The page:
Nursing Social Media Dos and Don’ts

 In Nurses Weekly

Over the last several years, the world has witnessed the explosion of social media and other electronic communication like Facebook, Twitter, Pinterest, and Instagram. Nurses often use social media platforms to discuss issues around patients, healthcare, and to promote their own profession.

However, these same sites have been used inappropriately by nurses who have found themselves in significant legal problems both for the organizations in which they work, but also for their own registered nurse licensure.

As a nurse, it’s important to know what you can and cannot post on social media. Here’s how to stay out of hot water when sharing about your career on your favorite social platform.

Social Media Guidelines for Nurses

Brittney Wilson, RN, BSN, also known as The Nerdy Nurse, is an award-winning author and national speaker on social media issues, bullying, and informatics. She has rules for how nurses can keep out of trouble while using social media but also using social media effectively and positively.

These rules nurses should use while utilizing social media include:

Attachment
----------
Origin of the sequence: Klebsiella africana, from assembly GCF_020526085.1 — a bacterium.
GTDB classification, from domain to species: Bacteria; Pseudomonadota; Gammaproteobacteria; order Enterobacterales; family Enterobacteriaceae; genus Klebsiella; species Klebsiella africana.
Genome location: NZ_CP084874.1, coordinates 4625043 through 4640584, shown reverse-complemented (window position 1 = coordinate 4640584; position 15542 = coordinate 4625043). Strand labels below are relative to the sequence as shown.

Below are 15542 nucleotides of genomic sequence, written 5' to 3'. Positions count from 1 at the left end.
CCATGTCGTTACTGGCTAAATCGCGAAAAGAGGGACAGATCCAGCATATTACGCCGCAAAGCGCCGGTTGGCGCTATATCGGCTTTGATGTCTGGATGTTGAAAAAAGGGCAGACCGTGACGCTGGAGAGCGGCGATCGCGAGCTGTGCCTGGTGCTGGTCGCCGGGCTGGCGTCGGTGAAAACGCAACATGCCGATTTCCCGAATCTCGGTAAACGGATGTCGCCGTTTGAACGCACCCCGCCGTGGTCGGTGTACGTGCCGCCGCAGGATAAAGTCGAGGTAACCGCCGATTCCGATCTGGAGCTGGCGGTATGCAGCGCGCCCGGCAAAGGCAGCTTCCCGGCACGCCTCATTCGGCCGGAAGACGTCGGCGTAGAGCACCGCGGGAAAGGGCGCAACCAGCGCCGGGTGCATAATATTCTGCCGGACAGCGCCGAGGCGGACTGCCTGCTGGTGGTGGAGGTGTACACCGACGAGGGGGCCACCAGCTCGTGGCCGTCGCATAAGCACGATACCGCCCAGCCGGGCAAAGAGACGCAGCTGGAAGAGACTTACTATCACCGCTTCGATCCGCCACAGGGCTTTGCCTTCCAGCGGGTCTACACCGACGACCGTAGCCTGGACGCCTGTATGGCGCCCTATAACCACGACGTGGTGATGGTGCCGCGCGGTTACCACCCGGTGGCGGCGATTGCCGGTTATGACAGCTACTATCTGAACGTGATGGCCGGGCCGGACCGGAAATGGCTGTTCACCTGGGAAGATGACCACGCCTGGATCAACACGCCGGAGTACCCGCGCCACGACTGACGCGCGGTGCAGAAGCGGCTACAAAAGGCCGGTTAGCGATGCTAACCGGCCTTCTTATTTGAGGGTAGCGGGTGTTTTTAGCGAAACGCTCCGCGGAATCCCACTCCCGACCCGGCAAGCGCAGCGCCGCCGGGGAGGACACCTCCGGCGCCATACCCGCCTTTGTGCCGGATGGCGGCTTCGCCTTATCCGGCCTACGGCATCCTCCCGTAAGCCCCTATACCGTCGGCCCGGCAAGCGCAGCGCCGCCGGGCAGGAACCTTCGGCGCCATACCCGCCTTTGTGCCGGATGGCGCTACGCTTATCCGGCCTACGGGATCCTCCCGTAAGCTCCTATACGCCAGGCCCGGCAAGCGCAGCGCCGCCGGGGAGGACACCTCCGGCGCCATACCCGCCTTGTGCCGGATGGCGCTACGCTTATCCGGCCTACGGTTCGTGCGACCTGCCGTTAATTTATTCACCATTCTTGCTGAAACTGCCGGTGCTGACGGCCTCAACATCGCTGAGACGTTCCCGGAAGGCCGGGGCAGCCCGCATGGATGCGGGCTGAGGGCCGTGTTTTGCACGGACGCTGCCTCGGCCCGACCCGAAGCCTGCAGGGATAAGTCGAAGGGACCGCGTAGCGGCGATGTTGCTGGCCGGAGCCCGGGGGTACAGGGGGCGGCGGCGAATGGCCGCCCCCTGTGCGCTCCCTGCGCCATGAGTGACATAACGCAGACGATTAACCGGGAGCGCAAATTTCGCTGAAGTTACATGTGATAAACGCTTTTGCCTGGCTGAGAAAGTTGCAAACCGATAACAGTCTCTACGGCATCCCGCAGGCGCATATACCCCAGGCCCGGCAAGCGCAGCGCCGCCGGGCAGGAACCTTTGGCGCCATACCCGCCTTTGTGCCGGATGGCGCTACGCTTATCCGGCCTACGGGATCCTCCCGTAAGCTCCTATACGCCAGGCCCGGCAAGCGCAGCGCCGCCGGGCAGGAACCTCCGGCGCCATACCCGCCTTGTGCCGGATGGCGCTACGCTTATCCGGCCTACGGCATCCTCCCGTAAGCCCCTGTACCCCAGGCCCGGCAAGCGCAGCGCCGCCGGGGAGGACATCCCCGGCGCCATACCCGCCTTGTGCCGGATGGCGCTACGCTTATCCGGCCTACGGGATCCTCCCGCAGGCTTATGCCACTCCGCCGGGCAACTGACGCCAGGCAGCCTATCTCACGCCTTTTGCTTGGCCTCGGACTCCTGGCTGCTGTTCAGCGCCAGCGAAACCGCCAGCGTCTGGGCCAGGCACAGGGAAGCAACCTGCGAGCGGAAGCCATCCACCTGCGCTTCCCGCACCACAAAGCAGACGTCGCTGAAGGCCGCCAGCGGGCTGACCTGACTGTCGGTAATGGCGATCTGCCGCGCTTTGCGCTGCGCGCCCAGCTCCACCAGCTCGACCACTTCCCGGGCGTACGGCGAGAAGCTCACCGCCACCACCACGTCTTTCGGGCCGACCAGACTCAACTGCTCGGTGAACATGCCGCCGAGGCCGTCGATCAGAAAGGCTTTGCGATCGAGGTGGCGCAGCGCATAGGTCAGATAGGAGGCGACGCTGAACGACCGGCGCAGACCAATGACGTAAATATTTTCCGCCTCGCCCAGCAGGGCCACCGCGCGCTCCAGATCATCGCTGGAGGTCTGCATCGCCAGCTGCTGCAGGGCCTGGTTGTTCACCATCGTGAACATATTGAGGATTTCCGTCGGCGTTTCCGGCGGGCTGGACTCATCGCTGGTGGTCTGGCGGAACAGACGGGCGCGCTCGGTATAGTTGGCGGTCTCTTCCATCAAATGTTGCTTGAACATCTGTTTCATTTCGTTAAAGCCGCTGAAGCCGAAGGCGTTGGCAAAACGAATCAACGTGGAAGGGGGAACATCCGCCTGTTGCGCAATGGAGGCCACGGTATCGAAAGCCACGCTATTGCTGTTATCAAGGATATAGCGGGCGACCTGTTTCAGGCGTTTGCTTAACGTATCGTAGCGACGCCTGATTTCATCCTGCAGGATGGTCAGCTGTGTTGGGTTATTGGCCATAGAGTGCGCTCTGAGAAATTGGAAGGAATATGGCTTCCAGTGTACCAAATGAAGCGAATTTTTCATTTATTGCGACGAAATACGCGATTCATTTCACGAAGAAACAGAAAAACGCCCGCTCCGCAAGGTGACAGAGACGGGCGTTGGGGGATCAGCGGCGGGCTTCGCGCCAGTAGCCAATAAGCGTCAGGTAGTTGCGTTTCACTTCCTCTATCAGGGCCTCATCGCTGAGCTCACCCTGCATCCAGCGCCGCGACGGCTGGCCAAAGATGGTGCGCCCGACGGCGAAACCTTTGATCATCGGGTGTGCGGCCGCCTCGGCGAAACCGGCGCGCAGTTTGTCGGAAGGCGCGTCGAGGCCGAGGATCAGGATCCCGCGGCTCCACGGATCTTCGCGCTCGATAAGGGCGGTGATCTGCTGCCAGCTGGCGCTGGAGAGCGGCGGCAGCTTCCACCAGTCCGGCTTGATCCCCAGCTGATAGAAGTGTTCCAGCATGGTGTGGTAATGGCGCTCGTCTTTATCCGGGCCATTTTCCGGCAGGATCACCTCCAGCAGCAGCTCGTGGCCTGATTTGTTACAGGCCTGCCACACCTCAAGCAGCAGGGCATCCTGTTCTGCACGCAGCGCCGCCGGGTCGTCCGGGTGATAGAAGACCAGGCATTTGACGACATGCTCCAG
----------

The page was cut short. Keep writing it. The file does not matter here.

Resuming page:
Social Media Dos for Nurses

  • Nurses can talk about themselves, the nursing profession, their families, hobbies, and interest
  • Nurses should aim to uplift the nursing profession in their posts
  • Become keenly aware of your employer’s social media policies
  • Realize that nothing online is ever really anonymous

Social Media Don’ts for Nurses

  • Never talk about patients or identifiable coworkers
  • Avoid identifying your employer on your social media profiles
  • Don’t post anything online that you wouldn’t say in front of your boss or human resources
  • Don’t post online that you are at work as this could put you and your home at risk
  • Don’t use the employer’s internet to post on social media sites—just don’t post to social media while at work
  • Don’t identify your employer on your personal profiles
  • Don’t do anything you would be embarrassed to say to your mother, your clergy, your boss, or a potential employer
  • Don’t do anything that could degrade or embarrass your profession

(This story originally appeared on

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